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Posted by Sarah Brown on 10 Nov '14

What we can learn from a simple idea

{img_title} I first read about CareMore in the book  Demand (Slywotzky & Weber, 2011, p. 76) and was blown away by the inspirational story of how an American healthcare provider offering state funded care was providing ‘good’ health care which changes lives and saves the state money. The simple common sense routines which are focused on the patient as a person work and save almost 20% on overall costs. Like any good strategy they focused on market needs.

“If you put people before profit, you will profit” Zinberg, CareMore

Looking at the market Sheldon Zinberg in the late 80’s identified an aging population with lots of specialists dealing with individual bits of their care but no coordinated care or simple support to prevent problems. He was prompted to look at the market because of pressures on finances and if that was so then how much more so is it true now. The unmet need identified was for coordinated person-centred care ranging from preventative measures to acute care. It took him several years to develop the service which initially was not just for the elderly but then became focused on this sector because of financial constraints.

What developed is not rocket science but does meet clearly unmet needs. CareMore works with the elderly. It identified unmet needs often just be watching. For example up to a third of old people failed to show for appointments not through wickedness but lack of transport so they provide free transport to get people to appointments. They considered nonmedical problems which are not addressed in medical school. Someone who is frail gets a house check to remove dangerous rugs that might cause a fall and then monthly gets toe nails cut to reduce dangers of tripping as well as access to exercise sessions to increase muscle strength and stability. They provide talking pill boxes to remind people to take pills, they give people with congestive heart failure scales linked to the surgery and get them to weigh themselves daily so that they get early warning of problems with the heart which are indicated by sudden weight gain. In the first six months of using the scales hospital readmissions for congestive heart failure fell by over half.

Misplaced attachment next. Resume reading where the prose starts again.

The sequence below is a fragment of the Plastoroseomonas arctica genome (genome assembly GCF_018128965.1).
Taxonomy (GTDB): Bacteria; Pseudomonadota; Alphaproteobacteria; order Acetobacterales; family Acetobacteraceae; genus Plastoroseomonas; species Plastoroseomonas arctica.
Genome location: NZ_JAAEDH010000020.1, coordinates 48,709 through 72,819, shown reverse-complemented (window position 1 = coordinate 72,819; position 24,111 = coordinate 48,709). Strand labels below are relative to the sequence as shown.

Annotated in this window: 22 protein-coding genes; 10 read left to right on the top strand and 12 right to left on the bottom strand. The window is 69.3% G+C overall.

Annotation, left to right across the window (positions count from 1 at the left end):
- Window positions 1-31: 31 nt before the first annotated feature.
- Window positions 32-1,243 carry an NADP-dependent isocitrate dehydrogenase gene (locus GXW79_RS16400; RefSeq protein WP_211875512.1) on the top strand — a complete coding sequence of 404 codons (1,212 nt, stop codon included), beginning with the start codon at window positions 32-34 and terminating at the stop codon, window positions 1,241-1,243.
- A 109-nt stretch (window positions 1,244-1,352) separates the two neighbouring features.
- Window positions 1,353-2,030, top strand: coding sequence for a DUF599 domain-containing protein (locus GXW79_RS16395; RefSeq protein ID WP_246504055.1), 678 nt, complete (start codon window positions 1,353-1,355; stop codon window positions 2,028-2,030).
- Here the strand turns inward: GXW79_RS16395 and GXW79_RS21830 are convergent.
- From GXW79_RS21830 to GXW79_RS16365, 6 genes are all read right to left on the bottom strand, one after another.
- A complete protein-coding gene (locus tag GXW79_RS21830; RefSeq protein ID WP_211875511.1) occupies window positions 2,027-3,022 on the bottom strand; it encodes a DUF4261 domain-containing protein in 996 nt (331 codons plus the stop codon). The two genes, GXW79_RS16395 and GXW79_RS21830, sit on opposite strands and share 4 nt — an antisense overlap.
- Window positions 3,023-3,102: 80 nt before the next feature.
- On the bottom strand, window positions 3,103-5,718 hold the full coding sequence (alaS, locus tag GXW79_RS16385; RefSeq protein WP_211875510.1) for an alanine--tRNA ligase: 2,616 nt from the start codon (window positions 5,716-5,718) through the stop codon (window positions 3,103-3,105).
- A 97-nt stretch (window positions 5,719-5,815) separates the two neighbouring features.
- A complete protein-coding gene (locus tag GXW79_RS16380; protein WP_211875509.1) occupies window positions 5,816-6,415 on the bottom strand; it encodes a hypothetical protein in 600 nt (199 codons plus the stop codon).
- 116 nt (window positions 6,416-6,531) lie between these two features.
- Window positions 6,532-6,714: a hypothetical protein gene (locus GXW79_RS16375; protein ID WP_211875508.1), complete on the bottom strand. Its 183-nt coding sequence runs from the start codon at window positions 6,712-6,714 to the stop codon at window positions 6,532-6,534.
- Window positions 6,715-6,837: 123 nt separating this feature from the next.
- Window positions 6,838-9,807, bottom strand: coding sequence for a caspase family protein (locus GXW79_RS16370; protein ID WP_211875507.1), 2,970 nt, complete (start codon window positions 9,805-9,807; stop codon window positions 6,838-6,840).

A subject close to my heart is their focus on diabetes. For example, instead of leaving wounds or treating in an ad hoc way they set up a wound clinic staffed with nurses caring for the small cuts and providing regular monitoring to prevent the deterioration that can be the start of a problem leading to gangrene and amputation. The result-a reduction of more than 60% in amputations. The whole focus is on early stage treatment and diligent follow up.

A diabetic being cared for by CareMore initially has a comprehensive medical assessment, is monitored across a range of areas monthly with plan adjustments as necessary, gets nutrition and exercise support, wound care management and supplies and routine foot care to avoid unnecessary amputations.

Each patient has someone responsible for overseeing all aspects of their health and coordinating the potentially many specialists and the patient background. The focus is on the sickest 15% who cause 70% of the costs and the aim is to avoid hospital stays down by a quarter and readmissions down by a third. When in hospital CareMore patient stays are almost 40% shorter than the norm.
CareMore in meeting an unmet need is improving the quality of life for older people, reducing costs, making more profit and increasing the job satisfaction of the medical professionals it is working with. Zinberg had to convince the private medical community in the US and to prove what he said: “If you put people before profit, you will profit”

By apparently doing more and things not traditionally done by doctors it has saved money with its costs being 18% below the industry average.